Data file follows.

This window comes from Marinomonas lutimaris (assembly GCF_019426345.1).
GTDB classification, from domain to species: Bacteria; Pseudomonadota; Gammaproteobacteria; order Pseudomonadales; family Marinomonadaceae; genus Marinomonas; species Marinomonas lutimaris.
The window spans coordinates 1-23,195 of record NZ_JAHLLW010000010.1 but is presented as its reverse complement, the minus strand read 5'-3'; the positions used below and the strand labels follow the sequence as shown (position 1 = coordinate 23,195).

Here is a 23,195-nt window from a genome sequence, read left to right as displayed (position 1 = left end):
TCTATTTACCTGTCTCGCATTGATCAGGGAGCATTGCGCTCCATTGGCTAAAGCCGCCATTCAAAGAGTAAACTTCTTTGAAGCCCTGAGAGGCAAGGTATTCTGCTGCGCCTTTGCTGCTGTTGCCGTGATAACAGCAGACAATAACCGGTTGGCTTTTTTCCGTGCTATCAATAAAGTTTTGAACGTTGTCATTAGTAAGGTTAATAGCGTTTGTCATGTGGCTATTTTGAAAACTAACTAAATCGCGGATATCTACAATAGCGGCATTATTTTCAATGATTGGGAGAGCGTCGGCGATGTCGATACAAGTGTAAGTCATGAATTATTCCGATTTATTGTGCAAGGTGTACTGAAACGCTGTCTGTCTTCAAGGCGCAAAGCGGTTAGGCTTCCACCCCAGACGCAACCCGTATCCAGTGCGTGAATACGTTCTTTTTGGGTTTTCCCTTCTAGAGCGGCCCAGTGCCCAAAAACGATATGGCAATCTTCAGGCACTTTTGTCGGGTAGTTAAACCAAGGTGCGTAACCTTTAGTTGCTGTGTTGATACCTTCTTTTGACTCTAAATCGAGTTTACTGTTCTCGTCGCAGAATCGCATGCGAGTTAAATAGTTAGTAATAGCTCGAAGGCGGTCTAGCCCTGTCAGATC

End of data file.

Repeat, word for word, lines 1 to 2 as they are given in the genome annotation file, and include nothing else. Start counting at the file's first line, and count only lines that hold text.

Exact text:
This window comes from Marinomonas lutimaris (assembly GCF_019426345.1).
GTDB classification, from domain to species: Bacteria; Pseudomonadota; Gammaproteobacteria; order Pseudomonadales; family Marinomonadaceae; genus Marinomonas; species Marinomonas lutimaris.